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After this section, it got very easy near the top of the Flying Buttress. Lots of bare rock.
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We took the crampons off to explore the amazing surroundings.
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We were at the top of the Buttress by 7:45. After the dogleg in the couloir, things got even better. Here, we headed toward one of the most exciting sections:
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This section has everything you could want for couloir climbing - steep snow, terrifically solid rock on both sides, and amazing views. Roach talks about seeing the Flying Buttress beneath your front points. Well, there it was!
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There was another narrow ice constriction above the ribbon section, but we didn't use the rope.
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The final narrow constriction looked icier and longer, so we decided to protect it with the rope. There were very good rock placements on the sides.
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Above the final constriction, we abruptly exited the couloir to the broad upper slopes of Meeker. We were out of the couloir at 9:00.
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The upper snowfields were easy and led directly toward the summit.
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Upon reaching the Meeker summit ridge, it was time for some fun scrambling. Why does it take so much gear to climb these things?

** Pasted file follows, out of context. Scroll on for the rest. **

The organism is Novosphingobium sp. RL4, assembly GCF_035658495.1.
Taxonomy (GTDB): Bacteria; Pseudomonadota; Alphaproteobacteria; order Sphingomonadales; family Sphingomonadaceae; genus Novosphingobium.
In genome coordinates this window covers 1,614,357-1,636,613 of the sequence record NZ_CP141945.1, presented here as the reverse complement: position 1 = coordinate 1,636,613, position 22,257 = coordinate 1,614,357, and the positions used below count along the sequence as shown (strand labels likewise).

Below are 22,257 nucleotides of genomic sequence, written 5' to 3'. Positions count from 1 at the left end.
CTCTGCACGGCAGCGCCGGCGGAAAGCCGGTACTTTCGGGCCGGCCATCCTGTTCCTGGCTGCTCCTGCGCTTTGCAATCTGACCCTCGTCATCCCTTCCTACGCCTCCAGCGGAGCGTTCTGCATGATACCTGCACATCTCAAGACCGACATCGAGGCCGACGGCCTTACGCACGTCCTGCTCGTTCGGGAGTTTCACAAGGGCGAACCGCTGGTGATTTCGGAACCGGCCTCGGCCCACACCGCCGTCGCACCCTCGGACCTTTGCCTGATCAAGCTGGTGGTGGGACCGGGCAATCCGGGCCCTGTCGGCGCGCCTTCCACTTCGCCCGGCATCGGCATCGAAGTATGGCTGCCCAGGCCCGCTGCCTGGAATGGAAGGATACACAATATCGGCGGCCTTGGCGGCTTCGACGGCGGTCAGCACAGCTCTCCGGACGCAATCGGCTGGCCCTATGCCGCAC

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We crossed some fun knife edges on the ridge proper.
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There were a few tricky moves to gain the summit itself.
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We summited at 9:30. The wind was blowing fiercely, so we didn't linger. Here's a pic of Longs from the summit.
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After meandering down to the Loft, the snowfield appeared to be the quick way down.
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The snow was steep and soft up top. We descended a bit by plunge-stepping.
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Then it was time for a great 1,000 foot glissade. Is there any better way to get down a mountain?